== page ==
INDIANAPOLIS - Nathan Slinkard was 5-years-old when his mother failed to return him to his father as an Indiana court had ordered.
On Tuesday, the 23-year-old man was back home with his father, about a week after he walked into the United States Consulate in Guadalajara, Mexico, identified himself and asked to come home to the U.S.
"We all thought that after all the kids were legal that this would happen. It's just awesome that it still happened after all these years," said Hancock County Sheriff's Department Lt. Ted Munden, the last local investigator in the case.
Nathan Slinkard was 5, his brother, Andrew, was 7, and their sister, Sydney, was 3 in October 1995 when they went missing from Greenfield, a city about 20 miles east of Indianapolis. Authorities say their mother, Trena Slinkard, failed to return them despite a court order after their father filed a motion seeking full custody.
It wasn't immediately clear when the children were taken out of the United States, or under what circumstances Nathan Slinkard and the others separated.
Investigators had tried to track the family for years, Munden said. He said officers regularly pursued tips about possible sightings, but they always proved false.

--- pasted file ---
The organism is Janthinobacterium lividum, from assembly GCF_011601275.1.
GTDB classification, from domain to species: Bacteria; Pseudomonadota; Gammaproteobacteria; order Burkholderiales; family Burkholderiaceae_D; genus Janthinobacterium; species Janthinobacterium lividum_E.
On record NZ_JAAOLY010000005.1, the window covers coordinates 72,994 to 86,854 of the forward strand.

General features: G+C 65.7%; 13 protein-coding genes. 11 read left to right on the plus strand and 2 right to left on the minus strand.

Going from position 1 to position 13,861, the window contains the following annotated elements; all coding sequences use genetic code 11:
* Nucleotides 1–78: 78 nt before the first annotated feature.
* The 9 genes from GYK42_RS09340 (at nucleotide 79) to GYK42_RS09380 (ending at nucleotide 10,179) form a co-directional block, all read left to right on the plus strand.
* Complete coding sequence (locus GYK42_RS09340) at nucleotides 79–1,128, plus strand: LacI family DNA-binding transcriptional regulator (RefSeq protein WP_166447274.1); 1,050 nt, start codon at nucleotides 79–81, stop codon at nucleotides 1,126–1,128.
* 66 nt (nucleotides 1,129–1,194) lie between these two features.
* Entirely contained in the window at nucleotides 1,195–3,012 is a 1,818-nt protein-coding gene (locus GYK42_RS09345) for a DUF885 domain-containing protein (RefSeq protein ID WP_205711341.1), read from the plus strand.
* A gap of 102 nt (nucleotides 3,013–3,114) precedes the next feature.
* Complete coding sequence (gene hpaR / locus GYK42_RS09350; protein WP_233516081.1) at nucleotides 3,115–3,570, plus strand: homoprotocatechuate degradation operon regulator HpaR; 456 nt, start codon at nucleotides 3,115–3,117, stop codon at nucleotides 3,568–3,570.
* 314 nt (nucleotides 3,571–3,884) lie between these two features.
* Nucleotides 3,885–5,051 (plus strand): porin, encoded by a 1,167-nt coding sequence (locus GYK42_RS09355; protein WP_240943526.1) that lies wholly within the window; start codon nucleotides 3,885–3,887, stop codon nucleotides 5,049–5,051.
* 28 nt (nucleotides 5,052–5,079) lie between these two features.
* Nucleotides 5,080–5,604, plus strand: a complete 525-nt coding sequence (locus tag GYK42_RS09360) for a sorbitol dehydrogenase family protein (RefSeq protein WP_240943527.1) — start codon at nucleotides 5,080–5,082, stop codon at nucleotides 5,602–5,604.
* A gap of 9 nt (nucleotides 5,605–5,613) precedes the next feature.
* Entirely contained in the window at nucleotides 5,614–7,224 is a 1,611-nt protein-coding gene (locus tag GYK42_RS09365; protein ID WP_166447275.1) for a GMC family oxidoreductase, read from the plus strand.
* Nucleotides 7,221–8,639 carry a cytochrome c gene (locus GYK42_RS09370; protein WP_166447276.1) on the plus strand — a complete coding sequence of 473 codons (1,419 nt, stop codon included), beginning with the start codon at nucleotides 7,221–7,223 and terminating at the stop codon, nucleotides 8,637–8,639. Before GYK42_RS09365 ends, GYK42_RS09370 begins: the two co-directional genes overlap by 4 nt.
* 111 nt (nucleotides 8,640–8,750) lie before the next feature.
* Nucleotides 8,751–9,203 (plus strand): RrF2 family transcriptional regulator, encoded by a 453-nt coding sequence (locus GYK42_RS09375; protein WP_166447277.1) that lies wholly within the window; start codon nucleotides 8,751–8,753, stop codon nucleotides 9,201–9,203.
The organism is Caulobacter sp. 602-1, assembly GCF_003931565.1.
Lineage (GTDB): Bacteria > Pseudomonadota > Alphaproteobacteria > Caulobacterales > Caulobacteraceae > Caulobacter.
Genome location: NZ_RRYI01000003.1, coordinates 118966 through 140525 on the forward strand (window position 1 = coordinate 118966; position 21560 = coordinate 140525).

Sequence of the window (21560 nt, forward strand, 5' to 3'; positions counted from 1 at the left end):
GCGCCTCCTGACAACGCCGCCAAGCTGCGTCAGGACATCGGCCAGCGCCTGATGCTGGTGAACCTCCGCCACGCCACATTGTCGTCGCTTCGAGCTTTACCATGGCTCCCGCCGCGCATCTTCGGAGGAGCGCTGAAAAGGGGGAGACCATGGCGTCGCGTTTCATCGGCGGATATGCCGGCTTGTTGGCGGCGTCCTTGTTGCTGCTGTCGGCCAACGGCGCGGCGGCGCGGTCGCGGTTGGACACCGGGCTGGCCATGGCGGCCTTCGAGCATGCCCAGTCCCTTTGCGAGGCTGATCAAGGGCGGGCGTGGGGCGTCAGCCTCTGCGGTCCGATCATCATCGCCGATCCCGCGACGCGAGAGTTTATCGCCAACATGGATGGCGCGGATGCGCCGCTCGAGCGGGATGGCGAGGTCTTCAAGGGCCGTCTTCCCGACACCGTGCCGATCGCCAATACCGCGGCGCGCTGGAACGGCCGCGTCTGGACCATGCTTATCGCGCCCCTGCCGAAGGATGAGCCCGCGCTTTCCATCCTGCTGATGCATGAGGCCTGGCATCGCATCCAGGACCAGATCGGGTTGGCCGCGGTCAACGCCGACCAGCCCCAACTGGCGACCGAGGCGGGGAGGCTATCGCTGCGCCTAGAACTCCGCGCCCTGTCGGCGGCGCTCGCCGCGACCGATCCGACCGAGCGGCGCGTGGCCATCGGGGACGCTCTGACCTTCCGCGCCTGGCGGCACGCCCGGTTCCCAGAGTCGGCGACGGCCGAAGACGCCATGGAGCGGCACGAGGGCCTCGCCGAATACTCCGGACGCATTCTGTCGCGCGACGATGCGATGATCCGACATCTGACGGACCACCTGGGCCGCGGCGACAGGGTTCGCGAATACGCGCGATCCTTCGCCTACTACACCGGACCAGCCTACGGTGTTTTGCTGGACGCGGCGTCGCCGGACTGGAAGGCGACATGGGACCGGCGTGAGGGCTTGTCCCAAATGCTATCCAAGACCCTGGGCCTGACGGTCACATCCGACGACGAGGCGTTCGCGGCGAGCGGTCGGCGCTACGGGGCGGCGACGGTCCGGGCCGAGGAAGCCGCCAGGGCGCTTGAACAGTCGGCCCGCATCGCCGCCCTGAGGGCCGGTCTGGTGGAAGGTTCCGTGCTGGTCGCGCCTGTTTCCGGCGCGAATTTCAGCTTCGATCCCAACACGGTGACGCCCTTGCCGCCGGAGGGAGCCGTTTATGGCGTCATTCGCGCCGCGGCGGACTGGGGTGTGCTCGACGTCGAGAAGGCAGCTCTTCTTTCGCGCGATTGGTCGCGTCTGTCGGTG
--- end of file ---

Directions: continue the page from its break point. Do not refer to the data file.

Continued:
Then Nathan Slinkard walked into the consulate office and provided his Social Security card and birth certificate to consulate officials, who also used scars to confirm his identity.
"It's great," Munden said.
Nathan Slinkard arrived in Indianapolis last week after a stop in Houston, the Hancock County Sheriff's Department and National Center for Missing and Exploited Children said Tuesday. He's been reunited with his father, Steven Slinkard, and his aunt.
"He's staying with Dad right now," Munden said Tuesday. "He's a good kid, lots of ambitions."
Steven Slinkard said it took just seconds for him to recognize a dark-haired man as his son.
“It took about 5 seconds. I was like, ah, yeah, I remember that little face,” he told the Daily Reporter.
Steven Slinkard said he is being patient through their reunion.
"We've got quite a few years to go through," Slinkard said. "I'm just glad he's home."
The whereabouts of Nathan’s siblings aren't known. Munden said Nathan hadn't divulged the others' locations but said they were safe and unconfined. Munden said Andrew and Sydney apparently know they are free to return to the U.S. if they desire.
"They're just not ready to do that yet," Munden said.
Steven Slinkard said that should his daughter and other son decide to return, he would be waiting with open arms.
"That would be great to see everybody, and I hope to someday," he said. "I love them, and I miss them, and I hope that they know I never gave up."
Munden said there is still a state warrant for Trena Slinkard's arrest in the custody case but that police "would be more than happy to drop that warrant if they wanted to come back."
His only caveat is that investigators would want Trena Slinkard to have "one sit down with Steve and the three children."